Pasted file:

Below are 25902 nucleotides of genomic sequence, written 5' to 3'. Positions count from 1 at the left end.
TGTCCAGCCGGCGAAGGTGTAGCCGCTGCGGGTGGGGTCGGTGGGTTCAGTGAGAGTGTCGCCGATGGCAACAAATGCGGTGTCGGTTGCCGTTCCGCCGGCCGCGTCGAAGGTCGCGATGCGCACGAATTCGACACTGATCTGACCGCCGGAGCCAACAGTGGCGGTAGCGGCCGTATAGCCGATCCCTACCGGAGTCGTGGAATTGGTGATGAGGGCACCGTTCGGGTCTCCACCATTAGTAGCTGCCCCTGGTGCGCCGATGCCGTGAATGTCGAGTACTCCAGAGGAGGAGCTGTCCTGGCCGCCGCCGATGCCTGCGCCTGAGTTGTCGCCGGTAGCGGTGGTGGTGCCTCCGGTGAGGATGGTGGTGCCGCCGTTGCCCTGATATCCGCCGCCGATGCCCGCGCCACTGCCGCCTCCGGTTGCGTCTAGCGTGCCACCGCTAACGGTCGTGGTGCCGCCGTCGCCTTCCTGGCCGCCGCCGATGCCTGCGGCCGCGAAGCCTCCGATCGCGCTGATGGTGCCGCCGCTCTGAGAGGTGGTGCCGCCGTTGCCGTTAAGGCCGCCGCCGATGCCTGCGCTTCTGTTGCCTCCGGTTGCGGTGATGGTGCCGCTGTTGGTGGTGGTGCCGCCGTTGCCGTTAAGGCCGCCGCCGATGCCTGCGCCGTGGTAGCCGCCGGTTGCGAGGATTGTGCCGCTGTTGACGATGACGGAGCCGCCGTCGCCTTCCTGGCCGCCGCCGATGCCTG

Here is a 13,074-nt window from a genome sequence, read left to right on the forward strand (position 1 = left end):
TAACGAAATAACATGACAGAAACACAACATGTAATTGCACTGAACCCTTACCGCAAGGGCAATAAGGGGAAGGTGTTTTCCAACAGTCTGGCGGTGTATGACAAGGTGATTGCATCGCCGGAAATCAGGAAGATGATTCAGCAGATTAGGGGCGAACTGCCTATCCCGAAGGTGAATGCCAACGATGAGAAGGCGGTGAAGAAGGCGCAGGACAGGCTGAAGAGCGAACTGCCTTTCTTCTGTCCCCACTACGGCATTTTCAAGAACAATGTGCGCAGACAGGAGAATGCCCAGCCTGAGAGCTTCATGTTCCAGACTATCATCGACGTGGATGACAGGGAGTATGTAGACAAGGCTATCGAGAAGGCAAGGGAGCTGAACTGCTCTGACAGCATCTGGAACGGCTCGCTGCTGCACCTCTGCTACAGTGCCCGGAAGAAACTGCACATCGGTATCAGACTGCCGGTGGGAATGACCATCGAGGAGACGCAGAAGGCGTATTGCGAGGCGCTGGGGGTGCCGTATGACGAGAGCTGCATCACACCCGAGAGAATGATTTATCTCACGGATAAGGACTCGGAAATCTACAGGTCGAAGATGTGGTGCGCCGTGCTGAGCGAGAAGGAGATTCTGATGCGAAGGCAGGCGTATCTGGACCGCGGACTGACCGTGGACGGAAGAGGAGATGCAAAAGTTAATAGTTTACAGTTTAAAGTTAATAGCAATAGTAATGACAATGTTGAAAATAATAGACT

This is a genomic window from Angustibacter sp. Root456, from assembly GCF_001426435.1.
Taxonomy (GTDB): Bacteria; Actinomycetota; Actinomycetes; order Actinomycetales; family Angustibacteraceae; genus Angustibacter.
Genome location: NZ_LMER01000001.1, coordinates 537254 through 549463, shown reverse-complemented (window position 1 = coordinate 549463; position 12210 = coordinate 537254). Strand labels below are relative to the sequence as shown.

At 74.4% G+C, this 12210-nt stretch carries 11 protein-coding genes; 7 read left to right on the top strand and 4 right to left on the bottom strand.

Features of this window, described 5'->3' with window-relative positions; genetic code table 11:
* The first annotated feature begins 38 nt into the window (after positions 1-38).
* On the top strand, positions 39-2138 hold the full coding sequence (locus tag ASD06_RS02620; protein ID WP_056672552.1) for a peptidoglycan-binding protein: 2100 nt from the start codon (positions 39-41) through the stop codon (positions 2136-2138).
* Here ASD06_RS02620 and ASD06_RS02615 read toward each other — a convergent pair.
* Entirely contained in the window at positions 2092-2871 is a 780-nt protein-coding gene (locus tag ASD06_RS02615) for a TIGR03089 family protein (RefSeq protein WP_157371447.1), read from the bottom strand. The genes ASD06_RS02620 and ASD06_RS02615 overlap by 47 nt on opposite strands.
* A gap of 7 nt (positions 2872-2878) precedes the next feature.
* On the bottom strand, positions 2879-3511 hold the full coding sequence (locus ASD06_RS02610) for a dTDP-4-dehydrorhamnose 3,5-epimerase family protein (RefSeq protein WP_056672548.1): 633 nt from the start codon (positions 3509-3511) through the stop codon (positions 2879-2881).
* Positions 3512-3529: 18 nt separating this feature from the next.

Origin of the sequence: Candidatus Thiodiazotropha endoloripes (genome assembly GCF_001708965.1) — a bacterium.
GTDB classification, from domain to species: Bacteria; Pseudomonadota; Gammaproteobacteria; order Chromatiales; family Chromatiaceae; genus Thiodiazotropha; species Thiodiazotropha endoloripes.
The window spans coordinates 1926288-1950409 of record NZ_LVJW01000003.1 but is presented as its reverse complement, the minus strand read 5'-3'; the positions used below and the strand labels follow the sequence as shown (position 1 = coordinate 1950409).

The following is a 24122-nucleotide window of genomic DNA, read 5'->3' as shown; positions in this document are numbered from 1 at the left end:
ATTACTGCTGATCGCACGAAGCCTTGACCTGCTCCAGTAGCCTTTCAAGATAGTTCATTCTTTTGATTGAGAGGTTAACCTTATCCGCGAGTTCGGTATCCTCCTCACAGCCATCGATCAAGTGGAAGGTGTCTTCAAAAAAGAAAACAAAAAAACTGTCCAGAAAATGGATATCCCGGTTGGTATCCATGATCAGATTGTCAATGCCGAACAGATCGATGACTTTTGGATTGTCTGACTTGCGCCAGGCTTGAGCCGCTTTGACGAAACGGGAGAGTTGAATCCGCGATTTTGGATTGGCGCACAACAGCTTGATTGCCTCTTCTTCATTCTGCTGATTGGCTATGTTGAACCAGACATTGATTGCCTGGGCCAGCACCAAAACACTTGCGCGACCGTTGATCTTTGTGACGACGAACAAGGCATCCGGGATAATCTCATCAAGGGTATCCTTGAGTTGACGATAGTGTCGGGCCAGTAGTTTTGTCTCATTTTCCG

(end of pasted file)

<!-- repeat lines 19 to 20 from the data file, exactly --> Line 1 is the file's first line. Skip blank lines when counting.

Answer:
The window spans coordinates 1926288-1950409 of record NZ_LVJW01000003.1 but is presented as its reverse complement, the minus strand read 5'-3'; the positions used below and the strand labels follow the sequence as shown (position 1 = coordinate 1950409).

The following is a 24122-nucleotide window of genomic DNA, read 5'->3' as shown; positions in this document are numbered from 1 at the left end: